Monday, May 14, 2007

After Even a Decade,
Royko Name Lives On;
He Saw Real Murdoch
As Clearly as a Bell

Late April marked the tenth anniversary of the death of the popular Chicago-based columnist Mike Royko. Editor & Publisher's always-incisive Mark Fitzgerald nicely marked the occasion
here. A couple of years ago, I wrote this tribute to Royko, recalling my all-too-brief telephonic brush with him. The piece also describes why I think Cleveland's closest Royko counterpart, columnist Dick Feagler, falls short of his stature--though to be fair, just about everyone does.

But Royko's in my thoughts for yet another reason this week. Ever since media mogul Rupert Murdoch made an offer to purchase the Wall Street Journal, I've been waiting for someone to mention a key Royko anecdote that related directly to this potential deal. Since I haven't yet seen it, let me do so. Many years ago, Murdoch purchased the Chicago Sun-Times, which is where Royko happened to work at the time. Without waiting around to find out more about what the new owner planned to do with the paper, or what promises he might make about retaining its independence or its quality, Royko simply quit in January 1984 and decamped to its cross-town rival, the Tribune. As his fellow Chicago writerly icon Studs Turkel later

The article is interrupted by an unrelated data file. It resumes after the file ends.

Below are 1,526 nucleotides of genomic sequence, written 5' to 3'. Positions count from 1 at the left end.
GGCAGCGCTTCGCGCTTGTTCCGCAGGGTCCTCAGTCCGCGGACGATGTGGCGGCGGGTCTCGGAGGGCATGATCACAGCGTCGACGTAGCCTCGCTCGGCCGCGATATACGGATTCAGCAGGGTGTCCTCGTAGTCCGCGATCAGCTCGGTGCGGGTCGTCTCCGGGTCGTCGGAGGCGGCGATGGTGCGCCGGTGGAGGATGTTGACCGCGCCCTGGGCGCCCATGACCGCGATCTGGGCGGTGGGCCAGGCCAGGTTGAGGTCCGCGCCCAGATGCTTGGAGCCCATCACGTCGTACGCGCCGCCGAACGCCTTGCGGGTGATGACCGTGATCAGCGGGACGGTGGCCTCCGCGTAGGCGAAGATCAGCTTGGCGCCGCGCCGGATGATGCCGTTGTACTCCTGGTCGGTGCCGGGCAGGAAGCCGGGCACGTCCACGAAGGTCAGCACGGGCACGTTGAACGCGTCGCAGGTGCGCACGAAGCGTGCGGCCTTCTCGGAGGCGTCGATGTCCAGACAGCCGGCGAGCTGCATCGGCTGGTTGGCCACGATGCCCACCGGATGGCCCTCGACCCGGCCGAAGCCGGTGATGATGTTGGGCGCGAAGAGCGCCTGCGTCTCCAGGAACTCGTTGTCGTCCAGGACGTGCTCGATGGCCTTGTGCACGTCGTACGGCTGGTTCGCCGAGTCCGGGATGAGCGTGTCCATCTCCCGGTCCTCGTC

recalled, he simply wrote: ‘I resign. No self-respecting fish would be wrapped in a Murdoch paper.’

So I ask you: why is this simple reality, so clear to Royko decades ago, even before Murdoch went on to ravage other media properties with his unique blend of political treachery and sleazy lowbrow taste, so difficult for members of the serious media to see now? Just a question...


At 11:34 PM, Blogger redhorse said...

Good question. Perhaps b/c Murdoch has been wildly successful at turning profit in his transactions? Perhaps b/c some institutions are wary of incurring mockery in heavy cycle rotations? I don't know.

Thanks, though, for reminding me of Royko, especially near what would have been my grandma's birthday. She loved Royko, I gave the crusty old guy a shot only b/c of that, and I was hooked.

When sports columnist Dick Lein died unexpectedly several years ago, the Peoria Journal Star ran his next scheduled column with his header and blank space along the left side of the page.

I don't recall what the Trib did for Royko, or even if he was still contributing regularly at that time, but he deserved no less. When a community loses an icon, a community should mourn together. What better way to mourn a columnist?

At 9:01 AM, Blogger John Ettorre said...

All quite true, and well said. I like that idea of the blank space. And I REALLY like the idea of taking hints about worthwhile columns from one's grandparents. How very transgenerationally hip of you, RH. As always, thanks for reading, and double thanks for commenting.